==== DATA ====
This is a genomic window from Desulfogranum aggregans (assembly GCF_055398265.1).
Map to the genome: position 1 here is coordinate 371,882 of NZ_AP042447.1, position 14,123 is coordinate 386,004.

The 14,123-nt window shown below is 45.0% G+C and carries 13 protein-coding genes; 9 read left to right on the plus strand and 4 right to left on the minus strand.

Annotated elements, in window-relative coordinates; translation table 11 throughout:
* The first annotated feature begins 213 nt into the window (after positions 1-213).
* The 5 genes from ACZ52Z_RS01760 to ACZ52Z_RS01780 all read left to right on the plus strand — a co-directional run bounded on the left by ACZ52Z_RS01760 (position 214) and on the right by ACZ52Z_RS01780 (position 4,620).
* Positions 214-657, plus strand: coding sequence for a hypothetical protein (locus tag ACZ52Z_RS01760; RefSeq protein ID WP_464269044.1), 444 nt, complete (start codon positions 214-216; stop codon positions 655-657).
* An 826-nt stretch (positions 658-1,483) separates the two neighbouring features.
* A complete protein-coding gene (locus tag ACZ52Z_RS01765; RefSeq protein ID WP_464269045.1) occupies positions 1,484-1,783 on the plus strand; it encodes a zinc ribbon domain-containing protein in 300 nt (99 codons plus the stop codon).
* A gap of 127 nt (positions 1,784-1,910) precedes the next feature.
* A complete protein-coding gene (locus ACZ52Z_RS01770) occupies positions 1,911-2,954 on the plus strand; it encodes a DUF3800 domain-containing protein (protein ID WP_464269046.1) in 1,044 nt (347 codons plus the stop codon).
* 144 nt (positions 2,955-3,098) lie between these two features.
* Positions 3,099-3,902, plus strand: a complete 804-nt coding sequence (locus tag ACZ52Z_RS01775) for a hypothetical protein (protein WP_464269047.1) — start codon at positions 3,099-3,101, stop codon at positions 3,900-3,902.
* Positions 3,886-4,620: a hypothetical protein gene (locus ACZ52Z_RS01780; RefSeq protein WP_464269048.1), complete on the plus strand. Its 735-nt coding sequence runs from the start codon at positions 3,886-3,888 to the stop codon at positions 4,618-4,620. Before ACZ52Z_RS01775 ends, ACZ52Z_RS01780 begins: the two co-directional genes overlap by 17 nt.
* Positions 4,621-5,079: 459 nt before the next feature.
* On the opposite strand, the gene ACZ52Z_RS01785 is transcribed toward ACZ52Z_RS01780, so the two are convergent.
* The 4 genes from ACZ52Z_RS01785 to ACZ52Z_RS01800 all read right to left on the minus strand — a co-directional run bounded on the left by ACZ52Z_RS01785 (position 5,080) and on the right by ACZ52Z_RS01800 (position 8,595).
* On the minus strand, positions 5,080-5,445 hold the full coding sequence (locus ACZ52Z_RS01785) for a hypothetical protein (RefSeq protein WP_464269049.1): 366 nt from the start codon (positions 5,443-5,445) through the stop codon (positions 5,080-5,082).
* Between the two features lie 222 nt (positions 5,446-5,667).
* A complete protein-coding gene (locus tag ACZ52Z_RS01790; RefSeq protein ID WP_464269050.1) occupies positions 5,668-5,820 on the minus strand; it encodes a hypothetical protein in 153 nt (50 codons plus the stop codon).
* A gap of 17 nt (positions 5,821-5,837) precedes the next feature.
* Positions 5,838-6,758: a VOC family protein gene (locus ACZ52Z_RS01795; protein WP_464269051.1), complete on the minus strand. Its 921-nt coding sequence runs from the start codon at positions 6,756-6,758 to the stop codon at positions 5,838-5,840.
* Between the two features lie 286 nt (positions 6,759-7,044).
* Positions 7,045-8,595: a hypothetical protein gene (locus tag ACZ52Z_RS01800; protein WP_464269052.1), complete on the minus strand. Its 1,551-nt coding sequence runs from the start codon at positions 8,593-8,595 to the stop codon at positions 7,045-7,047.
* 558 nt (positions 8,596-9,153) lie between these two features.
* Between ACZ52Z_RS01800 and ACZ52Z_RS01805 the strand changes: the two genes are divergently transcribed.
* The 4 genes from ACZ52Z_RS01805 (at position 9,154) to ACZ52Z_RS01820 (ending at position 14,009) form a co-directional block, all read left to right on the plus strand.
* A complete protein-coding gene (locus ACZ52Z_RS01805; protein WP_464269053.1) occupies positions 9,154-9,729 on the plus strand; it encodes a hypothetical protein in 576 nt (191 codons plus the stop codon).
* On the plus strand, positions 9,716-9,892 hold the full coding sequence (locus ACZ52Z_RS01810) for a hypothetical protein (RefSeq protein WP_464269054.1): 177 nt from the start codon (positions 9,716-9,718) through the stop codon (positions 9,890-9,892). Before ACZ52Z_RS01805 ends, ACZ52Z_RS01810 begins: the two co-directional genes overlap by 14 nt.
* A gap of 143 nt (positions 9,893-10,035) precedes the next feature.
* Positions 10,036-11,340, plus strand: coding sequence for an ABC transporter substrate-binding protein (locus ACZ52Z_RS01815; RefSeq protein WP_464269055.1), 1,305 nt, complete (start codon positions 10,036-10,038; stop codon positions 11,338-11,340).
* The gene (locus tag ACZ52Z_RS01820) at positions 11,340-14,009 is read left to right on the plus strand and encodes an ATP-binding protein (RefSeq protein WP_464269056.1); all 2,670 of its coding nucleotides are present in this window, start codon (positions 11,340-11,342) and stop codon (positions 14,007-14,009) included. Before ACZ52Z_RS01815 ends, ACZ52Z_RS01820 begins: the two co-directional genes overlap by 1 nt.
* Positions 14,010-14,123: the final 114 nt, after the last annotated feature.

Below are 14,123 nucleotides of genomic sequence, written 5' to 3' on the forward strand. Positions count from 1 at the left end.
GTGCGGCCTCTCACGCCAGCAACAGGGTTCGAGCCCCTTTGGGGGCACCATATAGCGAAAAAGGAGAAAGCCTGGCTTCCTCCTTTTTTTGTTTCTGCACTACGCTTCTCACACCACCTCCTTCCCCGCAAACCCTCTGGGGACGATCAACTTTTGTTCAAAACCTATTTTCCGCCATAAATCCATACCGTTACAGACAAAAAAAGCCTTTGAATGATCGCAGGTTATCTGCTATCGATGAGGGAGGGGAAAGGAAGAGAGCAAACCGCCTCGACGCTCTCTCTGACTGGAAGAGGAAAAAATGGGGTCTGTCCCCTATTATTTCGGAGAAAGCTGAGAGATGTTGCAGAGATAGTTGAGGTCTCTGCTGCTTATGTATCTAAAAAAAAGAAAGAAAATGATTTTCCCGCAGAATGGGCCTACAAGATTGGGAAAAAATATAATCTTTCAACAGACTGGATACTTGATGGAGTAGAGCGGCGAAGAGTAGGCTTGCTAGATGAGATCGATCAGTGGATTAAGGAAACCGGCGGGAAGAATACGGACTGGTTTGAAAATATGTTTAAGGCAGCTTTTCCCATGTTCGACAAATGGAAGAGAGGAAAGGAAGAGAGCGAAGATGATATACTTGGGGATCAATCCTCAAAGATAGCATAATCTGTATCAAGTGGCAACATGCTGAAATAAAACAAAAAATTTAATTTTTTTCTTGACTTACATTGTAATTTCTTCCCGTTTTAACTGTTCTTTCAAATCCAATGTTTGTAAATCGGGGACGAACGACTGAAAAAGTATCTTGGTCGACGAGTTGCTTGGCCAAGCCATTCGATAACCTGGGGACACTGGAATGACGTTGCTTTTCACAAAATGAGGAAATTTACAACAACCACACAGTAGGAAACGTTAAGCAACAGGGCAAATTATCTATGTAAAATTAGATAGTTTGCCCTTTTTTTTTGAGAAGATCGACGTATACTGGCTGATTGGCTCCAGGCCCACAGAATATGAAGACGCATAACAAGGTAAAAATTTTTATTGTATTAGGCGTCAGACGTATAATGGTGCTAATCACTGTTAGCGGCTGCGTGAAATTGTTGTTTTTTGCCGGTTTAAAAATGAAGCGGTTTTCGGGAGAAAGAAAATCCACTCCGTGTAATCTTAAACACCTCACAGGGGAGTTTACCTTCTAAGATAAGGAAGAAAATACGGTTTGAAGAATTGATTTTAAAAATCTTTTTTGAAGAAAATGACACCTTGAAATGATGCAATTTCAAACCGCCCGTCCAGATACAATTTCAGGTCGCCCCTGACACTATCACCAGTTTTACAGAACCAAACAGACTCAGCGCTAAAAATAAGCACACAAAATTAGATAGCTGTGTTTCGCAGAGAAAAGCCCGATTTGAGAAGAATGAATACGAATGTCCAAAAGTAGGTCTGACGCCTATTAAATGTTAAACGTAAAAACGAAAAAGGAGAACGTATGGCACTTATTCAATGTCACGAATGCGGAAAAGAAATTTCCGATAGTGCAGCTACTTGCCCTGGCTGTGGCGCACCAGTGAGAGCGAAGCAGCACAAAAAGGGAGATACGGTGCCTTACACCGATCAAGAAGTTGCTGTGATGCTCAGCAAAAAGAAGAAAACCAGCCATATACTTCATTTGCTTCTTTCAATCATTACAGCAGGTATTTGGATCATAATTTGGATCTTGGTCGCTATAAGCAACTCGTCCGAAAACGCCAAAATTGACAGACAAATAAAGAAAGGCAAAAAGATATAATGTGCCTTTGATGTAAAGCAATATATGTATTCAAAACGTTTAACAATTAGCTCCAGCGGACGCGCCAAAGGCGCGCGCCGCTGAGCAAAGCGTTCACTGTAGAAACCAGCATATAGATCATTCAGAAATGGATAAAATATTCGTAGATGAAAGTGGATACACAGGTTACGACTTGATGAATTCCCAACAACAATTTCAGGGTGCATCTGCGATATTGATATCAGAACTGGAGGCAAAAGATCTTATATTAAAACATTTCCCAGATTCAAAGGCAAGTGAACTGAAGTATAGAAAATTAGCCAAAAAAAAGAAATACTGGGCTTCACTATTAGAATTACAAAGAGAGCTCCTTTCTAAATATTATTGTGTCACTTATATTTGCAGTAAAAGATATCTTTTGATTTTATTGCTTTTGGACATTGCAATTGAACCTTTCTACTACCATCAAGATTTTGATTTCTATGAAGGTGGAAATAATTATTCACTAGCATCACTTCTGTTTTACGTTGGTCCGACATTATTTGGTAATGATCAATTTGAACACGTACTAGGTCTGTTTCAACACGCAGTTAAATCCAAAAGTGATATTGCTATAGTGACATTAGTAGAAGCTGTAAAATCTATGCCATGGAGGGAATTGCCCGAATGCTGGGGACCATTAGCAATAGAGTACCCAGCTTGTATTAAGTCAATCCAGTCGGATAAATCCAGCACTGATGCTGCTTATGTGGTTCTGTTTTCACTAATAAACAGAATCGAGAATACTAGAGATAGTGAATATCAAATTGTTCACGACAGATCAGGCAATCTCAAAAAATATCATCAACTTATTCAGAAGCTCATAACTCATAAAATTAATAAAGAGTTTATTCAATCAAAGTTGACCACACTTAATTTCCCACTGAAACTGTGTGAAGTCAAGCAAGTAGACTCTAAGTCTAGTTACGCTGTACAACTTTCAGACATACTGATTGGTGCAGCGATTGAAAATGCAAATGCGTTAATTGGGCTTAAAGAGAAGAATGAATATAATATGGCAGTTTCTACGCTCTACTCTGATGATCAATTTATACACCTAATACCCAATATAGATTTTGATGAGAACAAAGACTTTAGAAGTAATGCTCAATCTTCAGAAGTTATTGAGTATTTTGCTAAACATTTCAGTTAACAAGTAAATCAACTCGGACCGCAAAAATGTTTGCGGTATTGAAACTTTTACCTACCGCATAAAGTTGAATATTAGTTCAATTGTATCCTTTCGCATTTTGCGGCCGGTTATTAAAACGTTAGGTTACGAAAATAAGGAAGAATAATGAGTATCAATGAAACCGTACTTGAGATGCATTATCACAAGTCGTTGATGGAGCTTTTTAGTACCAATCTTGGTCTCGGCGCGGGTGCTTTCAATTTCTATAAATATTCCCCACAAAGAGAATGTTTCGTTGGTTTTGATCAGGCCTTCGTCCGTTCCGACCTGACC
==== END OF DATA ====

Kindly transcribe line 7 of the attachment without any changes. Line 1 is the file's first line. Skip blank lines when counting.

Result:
* Positions 214-657, plus strand: coding sequence for a hypothetical protein (locus tag ACZ52Z_RS01760; RefSeq protein ID WP_464269044.1), 444 nt, complete (start codon positions 214-216; stop codon positions 655-657).